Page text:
9. Describe the principles, indications, contraindications and limitations of basic radiological methods, angiography, CT and MRI scanning, cardiac nuclide imaging.
  10. Explain how emergency external cardiac pacing is used in the critical care environment.
  11. Explain the principles and the application of extracorporeal therapies related to mechanical ventilation (ECMO, CO2 removal), recognising the risks associated with anticoagulation used with extracorporeal therapies.
  12. Describe the principles and application of renal replacement therapy and the underpinning evidence base.
  13. Explain fluid balance and treatment prescription in relation to the clinical condition of the patient.
  14. Explain the principles of pharmacology, pharmacokinetics and therapeutics, and describe the mode of action of a range of drugs used in the critical care setting.
  15. Critically analyse and validate all these critical care technologies, their interaction and effects on each other and the physiology and clinical condition of the patient.

Indicative Content

Indications and diagnostic investigation selection

  • Accuracy
  • Convenience
  • Reliability
  • Safety
  • Cost
  • Relevance to the patient's condition

Laboratory investigations of blood and other body fluids

  • Urine, cerebrospinal fluid, pleural and ascitic fluids
    • Haematology
    • Immunology
    • Cytology
    • Blood grouping and cross-matching
    • Urea, creatinine, glucose, electrolytes and lactate
    • Liver function tests
    • Drug levels in blood or plasma
    • Tests of endocrine function (diabetes, thyroid disorders, adrenal failure)
    • Microbiological surveillance and clinical sampling

Ultrasound physics

  • Basic principles and physics of ultrasound, spectral Doppler and colour flow Doppler
  • Instrumentation associated with 2D, 3D, spectral Doppler, colour flow Doppler
  • Near and far fields; amplitude, intensity; power and
  • Velocity, elasticity and density; acoustic
  • Attenuation in tissue with reference to reflection, refraction, scattering and absorption.
  • Dynamic range concept
  • Specular reflection, curved and irregular surfaces
  • Focusing using lenses
  • Speed of sound in soft tissue; 1540 ms^-1  and its significance
  • Range determination
  • Recording methods: choices, advantages and disadvantages

Storage and display of images

  • Basic concept of digital acquisition and system systems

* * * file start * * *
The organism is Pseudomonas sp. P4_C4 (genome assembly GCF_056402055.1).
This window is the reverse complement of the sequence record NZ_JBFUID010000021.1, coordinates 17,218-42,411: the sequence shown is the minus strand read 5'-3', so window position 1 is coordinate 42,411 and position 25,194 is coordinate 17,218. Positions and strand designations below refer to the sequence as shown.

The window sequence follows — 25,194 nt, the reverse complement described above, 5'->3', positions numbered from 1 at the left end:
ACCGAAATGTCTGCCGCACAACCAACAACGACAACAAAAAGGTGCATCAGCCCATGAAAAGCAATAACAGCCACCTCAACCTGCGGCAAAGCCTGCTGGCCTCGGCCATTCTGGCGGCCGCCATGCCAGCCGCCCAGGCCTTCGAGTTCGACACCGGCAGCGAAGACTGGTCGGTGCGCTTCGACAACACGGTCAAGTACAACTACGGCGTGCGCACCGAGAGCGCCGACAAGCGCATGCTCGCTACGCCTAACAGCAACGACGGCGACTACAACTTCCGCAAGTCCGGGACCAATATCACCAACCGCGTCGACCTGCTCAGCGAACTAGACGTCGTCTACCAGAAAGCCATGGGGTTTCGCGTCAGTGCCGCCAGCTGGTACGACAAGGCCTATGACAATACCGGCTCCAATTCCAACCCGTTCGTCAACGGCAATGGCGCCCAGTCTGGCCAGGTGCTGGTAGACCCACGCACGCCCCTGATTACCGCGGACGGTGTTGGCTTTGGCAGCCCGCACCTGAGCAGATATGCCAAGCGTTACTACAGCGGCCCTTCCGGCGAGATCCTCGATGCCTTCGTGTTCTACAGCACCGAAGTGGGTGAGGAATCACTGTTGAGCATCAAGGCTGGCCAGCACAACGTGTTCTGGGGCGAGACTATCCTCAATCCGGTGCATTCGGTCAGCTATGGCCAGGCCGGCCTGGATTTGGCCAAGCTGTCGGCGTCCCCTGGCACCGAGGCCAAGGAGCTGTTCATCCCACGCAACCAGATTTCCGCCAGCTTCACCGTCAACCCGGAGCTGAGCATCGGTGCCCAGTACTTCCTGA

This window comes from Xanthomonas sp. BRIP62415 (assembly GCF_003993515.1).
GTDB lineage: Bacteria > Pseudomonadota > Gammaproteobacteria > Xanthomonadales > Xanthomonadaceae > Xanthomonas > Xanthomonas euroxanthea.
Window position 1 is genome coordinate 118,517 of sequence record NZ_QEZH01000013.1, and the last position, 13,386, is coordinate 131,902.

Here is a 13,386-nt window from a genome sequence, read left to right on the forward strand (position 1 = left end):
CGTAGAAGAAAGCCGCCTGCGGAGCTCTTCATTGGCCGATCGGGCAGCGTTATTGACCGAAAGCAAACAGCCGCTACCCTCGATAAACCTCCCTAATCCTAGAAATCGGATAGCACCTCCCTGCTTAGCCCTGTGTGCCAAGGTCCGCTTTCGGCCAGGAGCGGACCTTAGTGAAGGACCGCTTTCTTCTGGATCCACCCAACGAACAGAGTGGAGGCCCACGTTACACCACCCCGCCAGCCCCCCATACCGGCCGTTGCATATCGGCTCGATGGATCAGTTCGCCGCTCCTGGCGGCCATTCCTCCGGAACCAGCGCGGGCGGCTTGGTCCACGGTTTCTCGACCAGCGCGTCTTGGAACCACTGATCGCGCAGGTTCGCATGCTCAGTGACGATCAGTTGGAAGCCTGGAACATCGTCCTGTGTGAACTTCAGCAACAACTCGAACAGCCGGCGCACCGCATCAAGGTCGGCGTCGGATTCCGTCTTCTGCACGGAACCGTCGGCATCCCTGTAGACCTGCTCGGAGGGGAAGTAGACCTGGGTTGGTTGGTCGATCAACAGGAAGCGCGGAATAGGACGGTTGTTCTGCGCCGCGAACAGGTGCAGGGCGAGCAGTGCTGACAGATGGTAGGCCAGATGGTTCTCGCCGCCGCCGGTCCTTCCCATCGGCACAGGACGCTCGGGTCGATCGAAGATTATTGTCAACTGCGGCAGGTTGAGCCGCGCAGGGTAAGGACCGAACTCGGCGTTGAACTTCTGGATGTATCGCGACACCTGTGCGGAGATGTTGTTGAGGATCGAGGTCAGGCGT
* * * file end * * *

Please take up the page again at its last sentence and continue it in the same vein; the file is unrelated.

• Scan converters and digital memories
  • Display devices and controls and recording techniques 


  • Piezo-electric effect
  • Concepts of 2D and 3D transducer construction
  • Characteristics of the ultrasound beam
  • Beam steering methods
  • Focusing methods and the use of dual focus
  • The role of intracardiac echocardiography 

Image optimisation

  • Use of gel to include infection risk from transducer and operator
  • Positioning of the patient
  • Standard views
  • Use of non-standard views
  • Adapting procedure where necessary

Use of ultrasound in critical care

  • Ultrasound techniques for vascular localisation, including the underlying anatomy
  • Principles, routes and techniques of peripheral and central venous cannulation
  • At-risk patient groups potentially needing chest drain placement under ultrasound or CT guidance
  • Cardiac ultrasound
  • Ventricular function
  • Filling status
  • Valve abnormalities
  • Heart size
  • Pericardial effusion with or without evidence of tamponade 


  • Clinical conditions and ECG indicators where temporary and permanent pacing may be indicated

Pharmacology and prescribing

  • Basic principles of pharmacology, pharmacokinetics and therapeutics
  • Major classes of cardiac drugs, mechanisms of action, uses and significant side effects in critically ill patients
    • Anti-arrhythmic
      • Class I – sodium channel blockers (a, b, c)
      • Class II – beta blockers
      • Class III – potassium channel blockers
      • Class IV – calcium channel blockers
    • Cardio-inhibitory
    • Cardiostimulatory
    • Diuretics
    • Use and function of:
      • Thrombolytics
      • Vasodilators
      • Vasoconstrictors
  • Drugs used to manage hypertension and hypotension
  • The clotting cascade
  • Coagulopathies
    • Measuring clotting times/factors
    • Prothrombin time (PT)
    • Activated partial thromboplastin time (APTT)
    • Fibrinogen (FIB)
    • Activated clotting time (ACT)
  • Thromboelastogram

Principles and application of renal replacement therapy

  • Renal pathology, pathophysiology
  • Continuous veno-venous haemofiltration (CVVH)
  • Continuous arteriovenous haemofiltration (CAVH)
  • Continuous veno-venous haemodialysis (CVVHD)
  • Continuous veno-venous haemodiafiltration (CVVHDF)
  • Intermittent peritoneal dialysis (IPD)
  • Fluid balance and treatment prescription in relation to the clinical condition of the patient
  • Fluid and electrolyte management